2. The current reward model in the sciences may also play a role. When each manuscript is considered only an individual accomplishment and participating in team efforts doesn’t count for funding/hiring/promotion decisions, what is the incentive for scrutinising other people’s experiments? Being too critical of other people’s work in your lab can also earn you a reputation for being difficult or obstructing the publication/grant mill. Once this kind of culture is in place, it’s easy to see how misconduct can eventually appear out of what starts as mere sloppiness.

      1. That is all true although I do think some more enlightened institutions are starting to recognize and reward collaborative research.
        In addition to having a personal research program I run an institution wide facility core so I interact with a lot of different PIs and their lab members. I am struck by the large differences in the level of openness in different labs at my mid level institution. Some of the labs I deal with are definitely run in ways that mirror the worst traits of the Sarkar lab and I often wonder about what is really going on in them.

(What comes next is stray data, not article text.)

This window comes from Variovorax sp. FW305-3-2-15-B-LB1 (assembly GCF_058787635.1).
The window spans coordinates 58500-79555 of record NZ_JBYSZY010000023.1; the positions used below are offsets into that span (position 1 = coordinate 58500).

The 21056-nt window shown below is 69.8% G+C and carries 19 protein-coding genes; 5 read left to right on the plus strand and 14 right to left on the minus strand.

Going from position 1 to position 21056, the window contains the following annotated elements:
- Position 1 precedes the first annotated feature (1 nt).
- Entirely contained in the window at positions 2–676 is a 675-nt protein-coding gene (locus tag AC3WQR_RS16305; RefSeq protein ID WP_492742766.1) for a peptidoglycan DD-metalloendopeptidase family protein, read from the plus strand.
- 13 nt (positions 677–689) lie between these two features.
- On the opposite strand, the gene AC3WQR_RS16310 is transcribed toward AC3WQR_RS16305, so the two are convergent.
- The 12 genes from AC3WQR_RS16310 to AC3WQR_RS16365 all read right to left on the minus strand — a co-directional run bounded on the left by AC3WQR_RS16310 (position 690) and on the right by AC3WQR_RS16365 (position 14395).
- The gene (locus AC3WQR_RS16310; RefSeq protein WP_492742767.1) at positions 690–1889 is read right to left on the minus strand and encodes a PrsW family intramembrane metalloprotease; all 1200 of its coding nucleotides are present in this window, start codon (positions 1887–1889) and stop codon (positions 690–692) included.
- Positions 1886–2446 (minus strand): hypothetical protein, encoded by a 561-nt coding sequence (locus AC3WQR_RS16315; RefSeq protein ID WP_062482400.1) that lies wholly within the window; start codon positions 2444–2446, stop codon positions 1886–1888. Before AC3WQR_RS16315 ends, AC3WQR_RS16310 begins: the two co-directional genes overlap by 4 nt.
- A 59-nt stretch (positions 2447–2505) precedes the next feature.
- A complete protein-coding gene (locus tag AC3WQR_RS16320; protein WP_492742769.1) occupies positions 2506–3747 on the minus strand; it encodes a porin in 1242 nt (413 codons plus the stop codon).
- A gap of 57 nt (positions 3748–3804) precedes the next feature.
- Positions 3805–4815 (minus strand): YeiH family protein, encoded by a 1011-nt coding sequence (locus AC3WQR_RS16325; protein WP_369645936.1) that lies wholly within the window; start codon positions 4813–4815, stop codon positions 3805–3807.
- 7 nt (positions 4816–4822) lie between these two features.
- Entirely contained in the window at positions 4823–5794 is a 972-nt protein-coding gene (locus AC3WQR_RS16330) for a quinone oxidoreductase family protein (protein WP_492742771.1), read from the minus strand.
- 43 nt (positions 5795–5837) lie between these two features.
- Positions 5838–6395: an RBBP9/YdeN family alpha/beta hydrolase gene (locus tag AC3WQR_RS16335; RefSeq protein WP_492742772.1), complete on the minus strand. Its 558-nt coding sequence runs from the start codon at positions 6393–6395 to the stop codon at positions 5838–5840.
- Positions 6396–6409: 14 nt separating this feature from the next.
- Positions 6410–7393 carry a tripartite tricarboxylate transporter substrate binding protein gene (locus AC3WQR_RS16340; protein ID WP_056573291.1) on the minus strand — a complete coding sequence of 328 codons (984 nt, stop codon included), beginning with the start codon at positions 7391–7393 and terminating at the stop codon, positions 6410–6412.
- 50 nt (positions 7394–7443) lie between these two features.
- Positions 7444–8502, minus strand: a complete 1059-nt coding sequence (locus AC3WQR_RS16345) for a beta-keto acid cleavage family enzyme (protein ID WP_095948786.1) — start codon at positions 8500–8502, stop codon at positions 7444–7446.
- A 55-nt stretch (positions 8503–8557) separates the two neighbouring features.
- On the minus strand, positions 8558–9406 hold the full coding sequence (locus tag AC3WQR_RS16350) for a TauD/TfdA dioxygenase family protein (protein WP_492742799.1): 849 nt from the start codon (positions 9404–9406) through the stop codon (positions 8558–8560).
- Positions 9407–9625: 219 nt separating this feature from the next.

2. @TL: your comment is perfectly reflected in the sections “Collegiality” & “Accepted Practices” of the Final Report released by the WSU. The consequences on the reward model you mention are astonishing; for example (on p. 429):

        “Dr. Sarkar said, ‘… many times, a co-author may not have a significant contribution, but I put the name of the co-author so that we can build our portfolio towards the objectives of the program project grant’ “.